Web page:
Leonardo Da Vinci received fame and recognition primarily for his exceptional works of art, including the Mona Lisa and the Last Supper, but he made significant contributions in the fields of writing and math, and was an inventor as well. Da Vinci drew influence for his complex and emotional artwork from studying the subjects of science and nature, and translating the laws of those subjects onto paper and canvas. Da Vinci earned a name for himself during the Italian Renaissance, studying with Verrocchio, an Italian artist, from age 14 to 20, then setting up his own shop.
Da Vinci was born in 1452 to a poor family, but showed great promise as an intellectual and artist. He qualified as a master artist at age 20 after learning and perfecting his skills in painting, pastel drawing, sculpting, carpentry and metalworking. Leonardo left a series of notebooks and drawings after his death, including a self-portrait, the Head of a Man in Profile to Left and the Head of the Virgin.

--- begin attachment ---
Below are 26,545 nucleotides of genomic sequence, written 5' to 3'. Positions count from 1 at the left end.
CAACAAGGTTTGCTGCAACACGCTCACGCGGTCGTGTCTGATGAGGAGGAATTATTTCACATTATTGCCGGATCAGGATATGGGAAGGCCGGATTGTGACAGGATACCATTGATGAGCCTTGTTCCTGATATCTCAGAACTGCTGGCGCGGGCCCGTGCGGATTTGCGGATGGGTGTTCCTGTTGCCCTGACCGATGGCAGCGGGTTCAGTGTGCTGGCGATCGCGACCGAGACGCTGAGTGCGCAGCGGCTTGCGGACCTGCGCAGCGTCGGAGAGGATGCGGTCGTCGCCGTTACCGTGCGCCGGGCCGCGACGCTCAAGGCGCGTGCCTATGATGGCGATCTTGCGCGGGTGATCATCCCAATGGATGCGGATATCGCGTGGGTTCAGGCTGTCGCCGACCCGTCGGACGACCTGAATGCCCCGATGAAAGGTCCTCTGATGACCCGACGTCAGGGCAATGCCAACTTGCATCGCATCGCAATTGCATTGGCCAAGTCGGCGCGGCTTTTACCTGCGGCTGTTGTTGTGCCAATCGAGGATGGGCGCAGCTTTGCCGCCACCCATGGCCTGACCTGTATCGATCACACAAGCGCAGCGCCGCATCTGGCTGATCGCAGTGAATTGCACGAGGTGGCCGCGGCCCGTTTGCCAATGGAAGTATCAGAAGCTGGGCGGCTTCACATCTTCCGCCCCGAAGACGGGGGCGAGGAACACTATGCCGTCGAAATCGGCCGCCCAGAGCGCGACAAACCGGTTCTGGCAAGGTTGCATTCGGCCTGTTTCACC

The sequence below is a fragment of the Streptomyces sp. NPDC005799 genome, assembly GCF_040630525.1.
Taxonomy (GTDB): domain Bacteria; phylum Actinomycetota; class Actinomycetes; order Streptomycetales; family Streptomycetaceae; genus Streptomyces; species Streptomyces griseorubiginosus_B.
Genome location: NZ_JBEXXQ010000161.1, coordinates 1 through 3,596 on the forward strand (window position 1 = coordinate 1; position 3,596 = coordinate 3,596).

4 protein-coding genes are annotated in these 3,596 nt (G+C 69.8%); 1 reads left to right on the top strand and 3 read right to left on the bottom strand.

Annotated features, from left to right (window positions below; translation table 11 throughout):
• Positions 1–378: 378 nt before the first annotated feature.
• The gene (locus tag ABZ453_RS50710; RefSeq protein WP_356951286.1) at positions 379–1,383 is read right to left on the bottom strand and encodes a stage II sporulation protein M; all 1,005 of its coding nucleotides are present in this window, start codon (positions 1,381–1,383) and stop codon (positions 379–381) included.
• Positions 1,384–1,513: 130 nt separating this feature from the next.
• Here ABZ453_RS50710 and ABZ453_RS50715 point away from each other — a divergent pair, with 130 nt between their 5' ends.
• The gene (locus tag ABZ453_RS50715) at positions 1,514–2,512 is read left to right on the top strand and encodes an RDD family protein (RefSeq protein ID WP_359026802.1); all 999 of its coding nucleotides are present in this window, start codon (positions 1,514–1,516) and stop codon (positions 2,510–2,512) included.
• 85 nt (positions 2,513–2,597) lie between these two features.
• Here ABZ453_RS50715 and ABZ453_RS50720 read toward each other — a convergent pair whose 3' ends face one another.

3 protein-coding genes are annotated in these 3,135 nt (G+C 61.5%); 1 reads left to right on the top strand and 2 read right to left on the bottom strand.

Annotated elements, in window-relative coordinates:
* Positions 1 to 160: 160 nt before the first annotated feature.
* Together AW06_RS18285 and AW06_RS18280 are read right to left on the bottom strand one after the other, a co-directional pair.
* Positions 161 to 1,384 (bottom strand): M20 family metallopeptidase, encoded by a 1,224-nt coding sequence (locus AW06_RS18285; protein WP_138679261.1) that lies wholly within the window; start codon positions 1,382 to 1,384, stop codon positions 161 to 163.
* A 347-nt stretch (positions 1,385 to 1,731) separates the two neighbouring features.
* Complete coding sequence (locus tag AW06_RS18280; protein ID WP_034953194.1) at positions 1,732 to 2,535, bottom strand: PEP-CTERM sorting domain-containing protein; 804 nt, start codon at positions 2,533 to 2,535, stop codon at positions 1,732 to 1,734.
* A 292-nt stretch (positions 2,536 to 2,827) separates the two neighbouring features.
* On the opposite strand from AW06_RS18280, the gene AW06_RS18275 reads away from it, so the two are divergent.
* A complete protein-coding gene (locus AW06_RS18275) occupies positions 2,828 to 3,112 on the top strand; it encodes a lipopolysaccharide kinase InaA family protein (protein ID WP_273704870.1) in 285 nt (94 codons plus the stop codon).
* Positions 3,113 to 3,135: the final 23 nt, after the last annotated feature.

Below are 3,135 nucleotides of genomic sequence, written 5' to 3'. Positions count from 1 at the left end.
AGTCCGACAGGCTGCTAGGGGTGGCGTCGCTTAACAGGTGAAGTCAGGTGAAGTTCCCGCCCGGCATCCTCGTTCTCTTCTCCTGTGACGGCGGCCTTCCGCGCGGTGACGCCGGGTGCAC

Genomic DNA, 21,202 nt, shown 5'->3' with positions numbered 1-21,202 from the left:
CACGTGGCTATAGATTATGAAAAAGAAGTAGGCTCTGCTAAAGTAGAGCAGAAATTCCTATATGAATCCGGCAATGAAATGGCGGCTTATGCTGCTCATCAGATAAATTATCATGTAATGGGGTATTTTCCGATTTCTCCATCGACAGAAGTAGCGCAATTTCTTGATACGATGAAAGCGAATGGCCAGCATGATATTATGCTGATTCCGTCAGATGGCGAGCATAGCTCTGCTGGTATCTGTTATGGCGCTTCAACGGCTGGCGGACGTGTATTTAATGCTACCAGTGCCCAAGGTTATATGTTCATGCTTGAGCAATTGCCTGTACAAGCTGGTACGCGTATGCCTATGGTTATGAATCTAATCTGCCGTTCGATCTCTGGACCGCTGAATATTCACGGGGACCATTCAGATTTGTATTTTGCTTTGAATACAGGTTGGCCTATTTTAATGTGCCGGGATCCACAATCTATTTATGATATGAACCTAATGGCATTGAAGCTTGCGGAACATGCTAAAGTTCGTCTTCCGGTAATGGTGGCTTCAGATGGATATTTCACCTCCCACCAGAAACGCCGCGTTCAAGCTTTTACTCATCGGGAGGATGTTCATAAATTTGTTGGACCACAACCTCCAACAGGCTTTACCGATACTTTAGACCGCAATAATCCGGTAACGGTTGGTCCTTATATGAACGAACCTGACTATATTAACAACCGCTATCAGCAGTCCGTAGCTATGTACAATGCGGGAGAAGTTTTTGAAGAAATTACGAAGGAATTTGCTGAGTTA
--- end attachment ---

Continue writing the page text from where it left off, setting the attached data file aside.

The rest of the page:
His notebooks contain thousands of sketches and notes, shedding light on his capacity for invention and deep understanding of natural science and human anatomy. These notebooks contain images of complex machines, including flying machines and bicycles. They showcase intricate anatomical drawings of human organs, bones and other structures; historians consider some illustrations of these human parts to be the earliest on record.